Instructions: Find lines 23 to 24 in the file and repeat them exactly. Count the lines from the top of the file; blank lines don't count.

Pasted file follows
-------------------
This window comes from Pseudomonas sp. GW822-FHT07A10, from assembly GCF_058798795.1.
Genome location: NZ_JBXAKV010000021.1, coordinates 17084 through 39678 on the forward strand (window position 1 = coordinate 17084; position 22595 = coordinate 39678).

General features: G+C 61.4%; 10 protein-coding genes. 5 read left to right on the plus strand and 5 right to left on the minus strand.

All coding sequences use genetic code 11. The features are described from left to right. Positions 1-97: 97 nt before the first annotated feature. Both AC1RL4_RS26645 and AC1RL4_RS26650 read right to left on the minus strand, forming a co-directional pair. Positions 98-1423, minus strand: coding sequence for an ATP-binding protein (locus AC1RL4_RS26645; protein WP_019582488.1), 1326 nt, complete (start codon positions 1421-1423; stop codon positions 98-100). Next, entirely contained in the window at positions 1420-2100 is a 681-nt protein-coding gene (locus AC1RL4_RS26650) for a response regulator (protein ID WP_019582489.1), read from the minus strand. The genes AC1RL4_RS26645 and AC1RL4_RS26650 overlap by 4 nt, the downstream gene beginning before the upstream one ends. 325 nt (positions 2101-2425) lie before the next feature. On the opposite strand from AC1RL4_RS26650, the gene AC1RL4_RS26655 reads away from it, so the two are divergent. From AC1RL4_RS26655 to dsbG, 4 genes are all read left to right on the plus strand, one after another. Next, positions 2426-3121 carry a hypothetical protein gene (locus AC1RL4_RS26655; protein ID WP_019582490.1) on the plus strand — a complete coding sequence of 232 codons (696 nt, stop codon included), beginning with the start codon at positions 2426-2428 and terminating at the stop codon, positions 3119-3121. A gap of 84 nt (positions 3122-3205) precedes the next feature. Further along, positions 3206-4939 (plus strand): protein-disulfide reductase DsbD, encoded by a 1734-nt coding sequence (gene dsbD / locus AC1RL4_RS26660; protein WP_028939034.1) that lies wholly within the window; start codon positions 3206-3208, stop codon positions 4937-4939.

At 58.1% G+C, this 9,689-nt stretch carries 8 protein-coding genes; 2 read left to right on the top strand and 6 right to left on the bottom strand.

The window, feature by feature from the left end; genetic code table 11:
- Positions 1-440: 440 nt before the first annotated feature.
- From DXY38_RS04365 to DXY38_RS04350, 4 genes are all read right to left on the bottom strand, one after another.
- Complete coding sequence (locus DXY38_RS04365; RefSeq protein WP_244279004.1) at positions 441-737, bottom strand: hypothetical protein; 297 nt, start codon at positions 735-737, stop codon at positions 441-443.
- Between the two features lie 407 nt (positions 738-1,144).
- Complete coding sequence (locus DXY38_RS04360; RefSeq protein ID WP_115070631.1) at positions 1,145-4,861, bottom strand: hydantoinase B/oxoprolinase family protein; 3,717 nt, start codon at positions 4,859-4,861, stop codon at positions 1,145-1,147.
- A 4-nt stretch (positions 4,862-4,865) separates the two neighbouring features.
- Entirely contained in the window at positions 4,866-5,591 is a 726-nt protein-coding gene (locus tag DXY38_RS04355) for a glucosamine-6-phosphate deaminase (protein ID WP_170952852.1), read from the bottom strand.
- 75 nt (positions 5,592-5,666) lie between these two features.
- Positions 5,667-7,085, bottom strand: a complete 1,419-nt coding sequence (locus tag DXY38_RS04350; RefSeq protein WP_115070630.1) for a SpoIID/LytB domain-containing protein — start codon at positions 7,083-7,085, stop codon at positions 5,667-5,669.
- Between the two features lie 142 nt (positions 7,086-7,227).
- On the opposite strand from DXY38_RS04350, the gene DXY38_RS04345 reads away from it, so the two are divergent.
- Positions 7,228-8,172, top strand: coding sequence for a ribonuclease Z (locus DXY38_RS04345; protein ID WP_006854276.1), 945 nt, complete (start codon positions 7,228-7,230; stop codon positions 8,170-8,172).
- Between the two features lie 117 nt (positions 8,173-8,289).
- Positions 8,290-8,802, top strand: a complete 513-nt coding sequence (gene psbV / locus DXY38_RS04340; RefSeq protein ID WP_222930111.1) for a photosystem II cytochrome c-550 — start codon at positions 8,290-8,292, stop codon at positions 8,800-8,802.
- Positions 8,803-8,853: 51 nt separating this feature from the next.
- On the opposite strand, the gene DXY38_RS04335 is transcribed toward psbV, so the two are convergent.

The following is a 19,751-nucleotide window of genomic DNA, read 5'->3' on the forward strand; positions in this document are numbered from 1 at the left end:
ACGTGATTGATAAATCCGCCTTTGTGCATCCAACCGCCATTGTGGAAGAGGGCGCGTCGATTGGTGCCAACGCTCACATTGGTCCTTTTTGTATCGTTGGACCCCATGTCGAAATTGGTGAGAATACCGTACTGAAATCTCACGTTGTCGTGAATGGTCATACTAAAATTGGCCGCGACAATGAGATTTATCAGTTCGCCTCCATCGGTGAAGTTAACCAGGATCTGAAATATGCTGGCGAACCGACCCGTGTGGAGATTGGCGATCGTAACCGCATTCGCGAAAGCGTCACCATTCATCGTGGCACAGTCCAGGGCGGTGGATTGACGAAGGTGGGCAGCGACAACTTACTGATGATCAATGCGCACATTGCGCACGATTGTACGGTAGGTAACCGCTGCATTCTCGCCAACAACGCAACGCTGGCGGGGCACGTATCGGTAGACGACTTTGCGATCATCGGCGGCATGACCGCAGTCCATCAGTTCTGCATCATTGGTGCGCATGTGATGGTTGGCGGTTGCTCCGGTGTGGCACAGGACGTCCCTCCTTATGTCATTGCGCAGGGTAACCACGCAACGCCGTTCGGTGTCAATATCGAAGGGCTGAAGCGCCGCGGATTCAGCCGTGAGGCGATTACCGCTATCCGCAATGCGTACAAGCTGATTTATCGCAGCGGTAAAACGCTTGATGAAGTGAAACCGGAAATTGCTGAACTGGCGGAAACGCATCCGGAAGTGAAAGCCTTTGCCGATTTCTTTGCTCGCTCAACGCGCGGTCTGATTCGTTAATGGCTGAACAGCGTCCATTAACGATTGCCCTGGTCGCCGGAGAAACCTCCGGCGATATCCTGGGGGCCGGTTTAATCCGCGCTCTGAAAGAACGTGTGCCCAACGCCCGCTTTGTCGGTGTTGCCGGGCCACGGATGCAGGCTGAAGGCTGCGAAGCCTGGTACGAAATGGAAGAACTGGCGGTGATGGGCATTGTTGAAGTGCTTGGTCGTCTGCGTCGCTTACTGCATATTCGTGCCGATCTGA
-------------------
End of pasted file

The following is a 19,751-nucleotide window of genomic DNA, read 5'->3' on the forward strand; positions in this document are numbered from 1 at the left end:
ACGTGATTGATAAATCCGCCTTTGTGCATCCAACCGCCATTGTGGAAGAGGGCGCGTCGATTGGTGCCAACGCTCACATTGGTCCTTTTTGTATCGTTGGACCCCATGTCGAAATTGGTGAGAATACCGTACTGAAATCTCACGTTGTCGTGAATGGTCATACTAAAATTGGCCGCGACAATGAGATTTATCAGTTCGCCTCCATCGGTGAAGTTAACCAGGATCTGAAATATGCTGGCGAACCGACCCGTGTGGAGATTGGCGATCGTAACCGCATTCGCGAAAGCGTCACCATTCATCGTGGCACAGTCCAGGGCGGTGGATTGACGAAGGTGGGCAGCGACAACTTACTGATGATCAATGCGCACATTGCGCACGATTGTACGGTAGGTAACCGCTGCATTCTCGCCAACAACGCAACGCTGGCGGGGCACGTATCGGTAGACGACTTTGCGATCATCGGCGGCATGACCGCAGTCCATCAGTTCTGCATCATTGGTGCGCATGTGATGGTTGGCGGTTGCTCCGGTGTGGCACAGGACGTCCCTCCTTATGTCATTGCGCAGGGTAACCACGCAACGCCGTTCGGTGTCAATATCGAAGGGCTGAAGCGCCGCGGATTCAGCCGTGAGGCGATTACCGCTATCCGCAATGCGTACAAGCTGATTTATCGCAGCGGTAAAACGCTTGATGAAGTGAAACCGGAAATTGCTGAACTGGCGGAAACGCATCCGGAAGTGAAAGCCTTTGCCGATTTCTTTGCTCGCTCAACGCGCGGTCTGATTCGTTAATGGCTGAACAGCGTCCATTAACGATTGCCCTGGTCGCCGGAGAAACCTCCGGCGATATCCTGGGGGCCGGTTTAATCCGCGCTCTGAAAGAACGTGTGCCCAACGCCCGCTTTGTCGGTGTTGCCGGGCCACGGATGCAGGCTGAAGGCTGCGAAGCCTGGTACGAAATGGAAGAACTGGCGGTGATGGGCATTGTTGAAGTGCTTGGTCGTCTGCGTCGCTTACTGCATATTCGTGCCGATCTGA